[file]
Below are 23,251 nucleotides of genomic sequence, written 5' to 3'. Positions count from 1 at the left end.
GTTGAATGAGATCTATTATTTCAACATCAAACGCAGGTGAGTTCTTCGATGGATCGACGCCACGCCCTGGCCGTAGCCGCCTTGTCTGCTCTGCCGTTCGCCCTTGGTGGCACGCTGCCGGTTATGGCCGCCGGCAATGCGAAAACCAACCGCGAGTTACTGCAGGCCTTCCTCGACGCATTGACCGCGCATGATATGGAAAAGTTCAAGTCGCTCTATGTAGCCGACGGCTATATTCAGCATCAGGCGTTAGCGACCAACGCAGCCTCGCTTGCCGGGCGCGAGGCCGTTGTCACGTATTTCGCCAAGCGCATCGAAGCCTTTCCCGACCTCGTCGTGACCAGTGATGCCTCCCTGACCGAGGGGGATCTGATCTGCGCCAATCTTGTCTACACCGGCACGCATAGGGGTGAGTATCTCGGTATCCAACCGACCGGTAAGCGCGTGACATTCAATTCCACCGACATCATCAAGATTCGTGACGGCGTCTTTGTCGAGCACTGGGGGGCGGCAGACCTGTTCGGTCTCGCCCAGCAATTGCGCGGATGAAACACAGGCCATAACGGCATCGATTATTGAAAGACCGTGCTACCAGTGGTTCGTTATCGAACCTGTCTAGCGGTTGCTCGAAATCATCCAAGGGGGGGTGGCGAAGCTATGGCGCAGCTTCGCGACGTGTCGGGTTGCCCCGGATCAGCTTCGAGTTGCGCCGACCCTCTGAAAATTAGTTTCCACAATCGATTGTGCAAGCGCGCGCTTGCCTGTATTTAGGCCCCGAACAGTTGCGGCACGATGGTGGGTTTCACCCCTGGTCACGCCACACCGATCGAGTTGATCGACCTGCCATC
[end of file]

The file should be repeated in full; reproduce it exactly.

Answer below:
Below are 23,251 nucleotides of genomic sequence, written 5' to 3'. Positions count from 1 at the left end.
GTTGAATGAGATCTATTATTTCAACATCAAACGCAGGTGAGTTCTTCGATGGATCGACGCCACGCCCTGGCCGTAGCCGCCTTGTCTGCTCTGCCGTTCGCCCTTGGTGGCACGCTGCCGGTTATGGCCGCCGGCAATGCGAAAACCAACCGCGAGTTACTGCAGGCCTTCCTCGACGCATTGACCGCGCATGATATGGAAAAGTTCAAGTCGCTCTATGTAGCCGACGGCTATATTCAGCATCAGGCGTTAGCGACCAACGCAGCCTCGCTTGCCGGGCGCGAGGCCGTTGTCACGTATTTCGCCAAGCGCATCGAAGCCTTTCCCGACCTCGTCGTGACCAGTGATGCCTCCCTGACCGAGGGGGATCTGATCTGCGCCAATCTTGTCTACACCGGCACGCATAGGGGTGAGTATCTCGGTATCCAACCGACCGGTAAGCGCGTGACATTCAATTCCACCGACATCATCAAGATTCGTGACGGCGTCTTTGTCGAGCACTGGGGGGCGGCAGACCTGTTCGGTCTCGCCCAGCAATTGCGCGGATGAAACACAGGCCATAACGGCATCGATTATTGAAAGACCGTGCTACCAGTGGTTCGTTATCGAACCTGTCTAGCGGTTGCTCGAAATCATCCAAGGGGGGGTGGCGAAGCTATGGCGCAGCTTCGCGACGTGTCGGGTTGCCCCGGATCAGCTTCGAGTTGCGCCGACCCTCTGAAAATTAGTTTCCACAATCGATTGTGCAAGCGCGCGCTTGCCTGTATTTAGGCCCCGAACAGTTGCGGCACGATGGTGGGTTTCACCCCTGGTCACGCCACACCGATCGAGTTGATCGACCTGCCATC